mapper(inputString, i) : 0
            )
            .sum();

The solution above takes into consideration all the possible conditions that could be met hence the need to subsequently keep checking different conditions.

As an aside, another thing you might want to do to reduce the code more is by making inputString a global variable which you can then directly use within the two helper functions and thus meaning we can get rid of the inputString parameter both for methods.

  • Dear God, mixture of lambdas and ternary, I didn't think that highly of "This is going to get really messy" when I first read it :D – prsvr Dec 4 '17 at 23:57
  • @FairPlay maybe someone else will come with a neater solution but sure was a nice challenge :-) – Aomine Dec 4 '17 at 23:59
  • 1
    Oh boy. Thanks mate, I'll upvote it for now. If there is no better answer than this then I'll accept it as answer. Clearly old school in this case seams more appealing though. – Alex P. Dec 5 '17 at 0:07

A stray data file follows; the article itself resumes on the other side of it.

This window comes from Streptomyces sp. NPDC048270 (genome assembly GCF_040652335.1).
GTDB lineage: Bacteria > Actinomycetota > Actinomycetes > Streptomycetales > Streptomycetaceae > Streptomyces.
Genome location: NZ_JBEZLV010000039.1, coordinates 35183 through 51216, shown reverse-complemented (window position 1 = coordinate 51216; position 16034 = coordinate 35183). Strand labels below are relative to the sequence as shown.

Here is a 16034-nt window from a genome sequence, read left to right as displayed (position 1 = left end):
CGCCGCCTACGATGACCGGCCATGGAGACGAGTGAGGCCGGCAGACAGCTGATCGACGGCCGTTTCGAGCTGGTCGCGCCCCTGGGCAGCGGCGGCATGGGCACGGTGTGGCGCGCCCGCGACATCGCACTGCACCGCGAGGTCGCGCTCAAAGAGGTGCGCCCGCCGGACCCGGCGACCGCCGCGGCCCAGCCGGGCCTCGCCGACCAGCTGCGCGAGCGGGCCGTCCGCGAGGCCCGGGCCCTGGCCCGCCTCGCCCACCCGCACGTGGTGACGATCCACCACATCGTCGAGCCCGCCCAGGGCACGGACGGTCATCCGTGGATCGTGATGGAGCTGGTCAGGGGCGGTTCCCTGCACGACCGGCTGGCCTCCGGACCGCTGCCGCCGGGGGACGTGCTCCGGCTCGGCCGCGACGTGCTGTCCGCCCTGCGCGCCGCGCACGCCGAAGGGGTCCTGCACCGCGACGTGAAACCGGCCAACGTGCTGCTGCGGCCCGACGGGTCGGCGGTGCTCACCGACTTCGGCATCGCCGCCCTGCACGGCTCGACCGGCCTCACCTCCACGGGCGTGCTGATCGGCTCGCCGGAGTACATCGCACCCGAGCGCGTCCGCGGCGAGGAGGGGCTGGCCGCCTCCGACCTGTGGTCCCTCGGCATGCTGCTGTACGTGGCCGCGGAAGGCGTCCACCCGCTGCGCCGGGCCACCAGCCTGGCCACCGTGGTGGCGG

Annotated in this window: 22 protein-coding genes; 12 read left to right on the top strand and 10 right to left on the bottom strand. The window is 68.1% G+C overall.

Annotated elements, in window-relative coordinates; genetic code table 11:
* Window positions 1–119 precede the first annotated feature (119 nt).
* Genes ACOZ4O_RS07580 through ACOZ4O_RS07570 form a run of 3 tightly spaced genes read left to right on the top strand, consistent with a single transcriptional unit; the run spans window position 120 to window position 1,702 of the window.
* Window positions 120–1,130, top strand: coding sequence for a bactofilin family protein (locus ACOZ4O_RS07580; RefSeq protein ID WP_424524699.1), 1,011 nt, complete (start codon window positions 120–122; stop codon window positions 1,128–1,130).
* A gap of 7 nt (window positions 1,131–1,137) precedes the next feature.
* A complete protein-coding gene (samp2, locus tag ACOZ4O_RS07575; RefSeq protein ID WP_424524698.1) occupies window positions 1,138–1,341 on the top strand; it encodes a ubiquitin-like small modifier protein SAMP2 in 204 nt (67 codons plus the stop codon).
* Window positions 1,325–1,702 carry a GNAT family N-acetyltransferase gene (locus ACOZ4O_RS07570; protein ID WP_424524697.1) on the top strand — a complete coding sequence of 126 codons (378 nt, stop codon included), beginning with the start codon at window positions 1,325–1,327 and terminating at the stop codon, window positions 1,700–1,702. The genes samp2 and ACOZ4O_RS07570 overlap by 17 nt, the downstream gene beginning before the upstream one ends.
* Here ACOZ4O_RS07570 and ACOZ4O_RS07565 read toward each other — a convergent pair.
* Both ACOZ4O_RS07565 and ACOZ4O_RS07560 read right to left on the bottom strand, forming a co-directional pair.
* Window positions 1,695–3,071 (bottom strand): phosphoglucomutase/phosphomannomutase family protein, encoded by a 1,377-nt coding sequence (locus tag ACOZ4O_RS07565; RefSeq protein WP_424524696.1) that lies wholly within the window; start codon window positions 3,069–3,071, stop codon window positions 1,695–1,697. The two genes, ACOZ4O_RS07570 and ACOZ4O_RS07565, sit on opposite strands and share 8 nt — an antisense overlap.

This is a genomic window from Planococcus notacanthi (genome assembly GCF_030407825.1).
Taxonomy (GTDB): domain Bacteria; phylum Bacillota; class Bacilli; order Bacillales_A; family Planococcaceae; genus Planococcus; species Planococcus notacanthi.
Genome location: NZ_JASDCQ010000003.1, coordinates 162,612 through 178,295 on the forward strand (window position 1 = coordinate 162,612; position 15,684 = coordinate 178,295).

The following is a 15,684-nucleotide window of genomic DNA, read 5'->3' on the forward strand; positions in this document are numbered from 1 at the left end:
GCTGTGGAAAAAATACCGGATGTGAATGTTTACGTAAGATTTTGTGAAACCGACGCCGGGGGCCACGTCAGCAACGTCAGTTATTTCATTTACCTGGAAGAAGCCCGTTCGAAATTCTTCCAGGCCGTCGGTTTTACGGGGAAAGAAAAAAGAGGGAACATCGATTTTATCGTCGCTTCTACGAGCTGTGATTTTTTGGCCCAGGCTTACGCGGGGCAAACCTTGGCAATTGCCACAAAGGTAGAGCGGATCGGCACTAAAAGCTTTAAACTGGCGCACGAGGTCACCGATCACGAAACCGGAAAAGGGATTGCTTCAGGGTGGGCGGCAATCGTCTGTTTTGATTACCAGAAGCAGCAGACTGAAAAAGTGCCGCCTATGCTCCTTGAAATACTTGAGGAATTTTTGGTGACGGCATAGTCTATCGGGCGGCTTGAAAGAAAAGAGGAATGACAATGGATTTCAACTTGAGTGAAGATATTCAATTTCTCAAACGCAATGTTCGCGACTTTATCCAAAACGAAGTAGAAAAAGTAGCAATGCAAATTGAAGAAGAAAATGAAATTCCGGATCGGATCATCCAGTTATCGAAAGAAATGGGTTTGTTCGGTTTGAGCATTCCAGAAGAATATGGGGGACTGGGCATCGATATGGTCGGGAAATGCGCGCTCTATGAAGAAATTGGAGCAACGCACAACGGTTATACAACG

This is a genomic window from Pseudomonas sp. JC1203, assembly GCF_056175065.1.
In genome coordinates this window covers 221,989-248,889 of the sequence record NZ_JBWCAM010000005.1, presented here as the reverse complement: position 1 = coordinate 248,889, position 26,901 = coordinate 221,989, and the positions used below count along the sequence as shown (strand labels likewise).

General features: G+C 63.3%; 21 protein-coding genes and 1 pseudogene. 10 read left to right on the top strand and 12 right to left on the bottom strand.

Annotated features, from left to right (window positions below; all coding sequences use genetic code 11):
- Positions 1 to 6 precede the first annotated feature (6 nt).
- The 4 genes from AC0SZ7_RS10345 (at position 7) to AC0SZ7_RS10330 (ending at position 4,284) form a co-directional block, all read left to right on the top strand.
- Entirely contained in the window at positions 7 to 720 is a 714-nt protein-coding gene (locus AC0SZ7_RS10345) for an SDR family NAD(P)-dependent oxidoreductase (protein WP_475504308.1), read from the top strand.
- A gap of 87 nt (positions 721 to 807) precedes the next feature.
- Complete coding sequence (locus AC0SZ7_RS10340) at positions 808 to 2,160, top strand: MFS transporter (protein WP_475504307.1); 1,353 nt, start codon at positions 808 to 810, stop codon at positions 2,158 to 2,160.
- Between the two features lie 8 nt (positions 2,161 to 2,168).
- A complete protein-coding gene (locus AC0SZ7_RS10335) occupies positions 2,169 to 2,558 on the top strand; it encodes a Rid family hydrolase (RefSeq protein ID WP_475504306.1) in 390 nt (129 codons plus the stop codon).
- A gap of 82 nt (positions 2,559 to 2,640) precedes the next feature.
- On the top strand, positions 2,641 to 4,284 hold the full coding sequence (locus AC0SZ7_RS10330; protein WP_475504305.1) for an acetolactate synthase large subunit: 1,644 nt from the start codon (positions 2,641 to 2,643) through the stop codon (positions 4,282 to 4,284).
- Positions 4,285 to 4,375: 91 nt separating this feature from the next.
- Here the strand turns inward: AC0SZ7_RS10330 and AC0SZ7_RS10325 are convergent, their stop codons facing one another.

• From @Rogue's comment I realized that this solution doesn't work with 111222. It should produce the sum of 6 but instead it produces 4. My old school code produces also 6 – Alex P. Dec 5 '17 at 0:14
  • 1
    @AlexP. see edit. I had forgotten one extra check. – Aomine Dec 5 '17 at 0:34

Seems like I have enormously overcomplicated my previous answer. Considering this is just for exercise purposes then you could just use a lambda statement block:

int sum1 = IntStream.range(0, inputString.length() - 1)
                .map(i -> {
                       int tempSum = 0;
                       if(areEqual(inputString, i, i + 1))
                             tempSum += mapper(inputString, i);

                       if (i + 2 == inputString.length() - 1)
                           if(areEqual(inputString, i + 2, 0))
                               tempSum += mapper(inputString, i + 2);

                       return tempSum;
                   }
                )
                .sum();

helper functions:

public static int mapper(String value, int index){
    return Integer.parseInt(String.valueOf(value.charAt(index)));
}

public static boolean areEqual(String inputString, int firstIndex, int secondIndex){
      return inputString.charAt(firstIndex) == inputString.charAt(secondIndex);
}